Agile marketing is increasingly important
Changes to the way people choose, and the set of brands they select from will lead to substantial changes to the way they feel and behave. This means that disruption has a significant impact on the strength of relationship for all brands in the market. To cope, marketers need to behave as if they are in perpetual beta which means fast feedback is essential in quickly identifying opportunities to course correct and counter strong competitive moves. Apart from inoculating against the impact of disruptors, this agility can be used as a way to keep other brands on the defensive.
True disruption is rare, but bringing significant change to your category is certainly possible. Ensuring you lead the change will be important if your brand is to grow faster than others.
This article by Adhil Patel, Global Director, Brand at Kantar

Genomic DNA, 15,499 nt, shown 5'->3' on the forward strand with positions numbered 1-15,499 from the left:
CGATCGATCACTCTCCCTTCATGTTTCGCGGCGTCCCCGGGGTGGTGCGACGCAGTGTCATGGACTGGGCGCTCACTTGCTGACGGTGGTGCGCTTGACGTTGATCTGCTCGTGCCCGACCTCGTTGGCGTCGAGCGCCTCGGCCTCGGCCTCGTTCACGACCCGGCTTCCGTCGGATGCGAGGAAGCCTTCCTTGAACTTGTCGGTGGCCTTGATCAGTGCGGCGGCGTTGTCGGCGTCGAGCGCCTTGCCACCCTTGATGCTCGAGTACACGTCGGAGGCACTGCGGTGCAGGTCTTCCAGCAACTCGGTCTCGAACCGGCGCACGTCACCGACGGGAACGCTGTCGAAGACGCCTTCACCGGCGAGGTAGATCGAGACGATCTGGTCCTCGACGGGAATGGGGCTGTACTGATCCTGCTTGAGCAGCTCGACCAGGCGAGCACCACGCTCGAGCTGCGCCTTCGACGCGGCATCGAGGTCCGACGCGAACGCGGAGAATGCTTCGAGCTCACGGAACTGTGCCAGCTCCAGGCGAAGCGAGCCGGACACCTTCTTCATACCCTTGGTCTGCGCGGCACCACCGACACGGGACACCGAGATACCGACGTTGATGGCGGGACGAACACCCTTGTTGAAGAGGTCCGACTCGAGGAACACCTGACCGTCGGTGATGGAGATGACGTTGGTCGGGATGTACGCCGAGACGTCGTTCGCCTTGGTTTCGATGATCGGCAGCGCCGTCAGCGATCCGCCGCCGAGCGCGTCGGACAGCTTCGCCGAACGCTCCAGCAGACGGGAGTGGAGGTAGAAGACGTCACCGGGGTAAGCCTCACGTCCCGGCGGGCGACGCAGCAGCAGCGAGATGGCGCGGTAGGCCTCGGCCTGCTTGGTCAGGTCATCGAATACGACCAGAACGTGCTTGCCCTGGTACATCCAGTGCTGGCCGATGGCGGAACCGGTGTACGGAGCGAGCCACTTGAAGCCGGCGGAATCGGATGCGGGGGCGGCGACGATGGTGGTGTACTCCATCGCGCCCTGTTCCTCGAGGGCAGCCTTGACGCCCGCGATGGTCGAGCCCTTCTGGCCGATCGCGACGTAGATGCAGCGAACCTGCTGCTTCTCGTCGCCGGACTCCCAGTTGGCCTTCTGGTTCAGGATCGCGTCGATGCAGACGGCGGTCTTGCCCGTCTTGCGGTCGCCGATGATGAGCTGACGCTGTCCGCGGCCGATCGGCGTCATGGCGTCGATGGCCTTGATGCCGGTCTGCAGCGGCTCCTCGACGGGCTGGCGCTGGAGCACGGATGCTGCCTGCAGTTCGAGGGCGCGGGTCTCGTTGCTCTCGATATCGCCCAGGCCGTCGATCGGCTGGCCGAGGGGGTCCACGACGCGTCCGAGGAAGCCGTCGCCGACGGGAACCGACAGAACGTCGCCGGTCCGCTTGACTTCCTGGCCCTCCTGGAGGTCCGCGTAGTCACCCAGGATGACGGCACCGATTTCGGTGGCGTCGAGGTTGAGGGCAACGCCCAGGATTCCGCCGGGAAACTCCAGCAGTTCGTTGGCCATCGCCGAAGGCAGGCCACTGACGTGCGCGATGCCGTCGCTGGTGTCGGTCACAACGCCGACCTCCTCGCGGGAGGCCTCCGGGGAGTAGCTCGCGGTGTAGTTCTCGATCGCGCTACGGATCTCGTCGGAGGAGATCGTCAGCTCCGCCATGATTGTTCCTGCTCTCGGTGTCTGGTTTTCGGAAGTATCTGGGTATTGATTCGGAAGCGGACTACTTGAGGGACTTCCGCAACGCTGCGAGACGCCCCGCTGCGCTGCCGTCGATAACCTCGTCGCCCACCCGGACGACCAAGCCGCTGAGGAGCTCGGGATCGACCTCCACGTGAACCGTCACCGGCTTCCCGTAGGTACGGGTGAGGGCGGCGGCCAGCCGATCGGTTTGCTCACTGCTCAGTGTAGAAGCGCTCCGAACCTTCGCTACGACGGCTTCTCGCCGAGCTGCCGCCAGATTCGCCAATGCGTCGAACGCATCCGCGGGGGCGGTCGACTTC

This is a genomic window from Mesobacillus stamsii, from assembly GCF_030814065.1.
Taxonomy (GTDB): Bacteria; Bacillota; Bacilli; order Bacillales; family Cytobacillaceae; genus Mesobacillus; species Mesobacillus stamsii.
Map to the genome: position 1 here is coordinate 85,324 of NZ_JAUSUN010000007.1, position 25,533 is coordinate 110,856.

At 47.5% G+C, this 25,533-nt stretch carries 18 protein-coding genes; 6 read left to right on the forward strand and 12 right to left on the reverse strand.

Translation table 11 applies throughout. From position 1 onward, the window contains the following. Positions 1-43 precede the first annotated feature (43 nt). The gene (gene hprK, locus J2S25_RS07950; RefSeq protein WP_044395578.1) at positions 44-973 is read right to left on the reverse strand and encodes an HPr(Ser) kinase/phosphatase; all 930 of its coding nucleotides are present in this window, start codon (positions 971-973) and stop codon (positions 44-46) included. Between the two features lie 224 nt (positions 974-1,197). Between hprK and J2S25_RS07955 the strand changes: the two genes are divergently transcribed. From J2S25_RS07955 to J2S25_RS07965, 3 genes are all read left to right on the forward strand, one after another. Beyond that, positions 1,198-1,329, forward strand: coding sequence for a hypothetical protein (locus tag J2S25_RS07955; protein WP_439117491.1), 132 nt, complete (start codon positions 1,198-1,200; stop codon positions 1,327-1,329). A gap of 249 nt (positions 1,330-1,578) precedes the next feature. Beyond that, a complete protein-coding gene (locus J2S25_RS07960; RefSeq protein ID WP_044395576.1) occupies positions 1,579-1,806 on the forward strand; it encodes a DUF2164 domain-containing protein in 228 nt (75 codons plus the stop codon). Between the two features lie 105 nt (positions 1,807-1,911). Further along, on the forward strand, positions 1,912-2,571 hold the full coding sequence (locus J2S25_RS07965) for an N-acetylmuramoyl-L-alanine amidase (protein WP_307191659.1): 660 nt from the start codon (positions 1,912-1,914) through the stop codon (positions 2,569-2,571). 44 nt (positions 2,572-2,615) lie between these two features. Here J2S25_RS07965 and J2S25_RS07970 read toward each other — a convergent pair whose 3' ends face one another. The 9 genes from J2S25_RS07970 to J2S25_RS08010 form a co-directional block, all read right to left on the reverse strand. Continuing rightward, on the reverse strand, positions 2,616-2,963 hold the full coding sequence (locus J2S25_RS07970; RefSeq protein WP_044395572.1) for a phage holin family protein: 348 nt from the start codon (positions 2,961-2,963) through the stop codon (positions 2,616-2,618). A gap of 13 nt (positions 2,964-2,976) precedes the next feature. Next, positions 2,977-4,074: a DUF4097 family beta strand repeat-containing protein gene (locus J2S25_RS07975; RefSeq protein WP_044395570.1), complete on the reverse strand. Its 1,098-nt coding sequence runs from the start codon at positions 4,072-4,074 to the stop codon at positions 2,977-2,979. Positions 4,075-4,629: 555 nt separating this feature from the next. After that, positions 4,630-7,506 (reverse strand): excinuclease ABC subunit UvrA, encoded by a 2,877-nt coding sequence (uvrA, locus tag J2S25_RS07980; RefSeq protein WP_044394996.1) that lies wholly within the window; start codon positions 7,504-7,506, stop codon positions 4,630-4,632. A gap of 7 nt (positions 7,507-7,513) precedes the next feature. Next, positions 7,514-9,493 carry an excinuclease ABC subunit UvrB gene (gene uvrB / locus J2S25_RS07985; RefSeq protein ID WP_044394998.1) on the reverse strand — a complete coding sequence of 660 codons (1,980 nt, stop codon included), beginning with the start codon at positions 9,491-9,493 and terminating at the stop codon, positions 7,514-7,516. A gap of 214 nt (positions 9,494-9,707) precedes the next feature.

was first published in the 2018 BrandZ Top 30 Most Valuable South African Brands
Disruption is generally tied to innovation and is about challenging the status quo of a category, usually to the benefit of all consumers. It forces the evolution of a category in some significant way. Brands that are successfully disruptive can quickly gain momentum and fuel rapid expansion. Four Top 30 brands including Capitec Bank, Nando’s, First National Bank, and Dis-Chem Pharmacy are ranked in the top five in disruption, and six Top 30 brands made the Top 10. South Africa’s Top 30 brands (other than the six in the Top 10) could all benefit from looking globally for fresh ideas and new approaches to spark creativity locally. This will help brands defend against foreign competition while strengthening relationships with customers. For brands figuring out how to disrupt, adapting technology in novel ways can have a dramatic impact on consumers, especially for South African consumers who seek memorable experiences and exposure to things new and exciting. However, disruption can also stem from more analogue approaches too. Absa’s Africanicity platform might be an example of a brand attempting disruption through communication, and will require support if the organization is to deliver on this promise.